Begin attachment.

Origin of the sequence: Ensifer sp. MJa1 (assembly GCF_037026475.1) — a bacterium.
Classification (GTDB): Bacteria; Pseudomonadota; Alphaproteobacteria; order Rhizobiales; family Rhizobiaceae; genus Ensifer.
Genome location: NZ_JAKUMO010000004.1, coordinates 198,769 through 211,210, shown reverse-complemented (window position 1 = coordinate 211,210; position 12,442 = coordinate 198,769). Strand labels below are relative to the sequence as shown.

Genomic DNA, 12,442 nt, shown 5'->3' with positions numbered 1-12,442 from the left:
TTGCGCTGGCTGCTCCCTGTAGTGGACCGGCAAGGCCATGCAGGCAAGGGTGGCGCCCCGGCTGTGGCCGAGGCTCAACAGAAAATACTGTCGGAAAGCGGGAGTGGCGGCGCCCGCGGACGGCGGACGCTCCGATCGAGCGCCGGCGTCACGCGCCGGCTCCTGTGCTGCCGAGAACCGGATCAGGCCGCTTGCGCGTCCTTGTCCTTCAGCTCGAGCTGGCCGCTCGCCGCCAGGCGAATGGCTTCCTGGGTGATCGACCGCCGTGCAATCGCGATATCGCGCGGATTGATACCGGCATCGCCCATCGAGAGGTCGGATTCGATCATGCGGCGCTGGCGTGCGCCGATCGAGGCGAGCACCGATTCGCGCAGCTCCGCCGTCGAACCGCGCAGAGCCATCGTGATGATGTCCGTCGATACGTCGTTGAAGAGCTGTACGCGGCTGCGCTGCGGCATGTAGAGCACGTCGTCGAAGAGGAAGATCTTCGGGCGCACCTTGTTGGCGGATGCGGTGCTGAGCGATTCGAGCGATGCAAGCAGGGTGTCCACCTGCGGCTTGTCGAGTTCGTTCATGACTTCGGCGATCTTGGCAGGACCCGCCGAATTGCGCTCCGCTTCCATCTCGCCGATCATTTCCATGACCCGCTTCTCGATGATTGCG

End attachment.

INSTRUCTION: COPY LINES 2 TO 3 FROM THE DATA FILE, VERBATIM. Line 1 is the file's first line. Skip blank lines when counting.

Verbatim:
Classification (GTDB): Bacteria; Pseudomonadota; Alphaproteobacteria; order Rhizobiales; family Rhizobiaceae; genus Ensifer.
Genome location: NZ_JAKUMO010000004.1, coordinates 198,769 through 211,210, shown reverse-complemented (window position 1 = coordinate 211,210; position 12,442 = coordinate 198,769). Strand labels below are relative to the sequence as shown.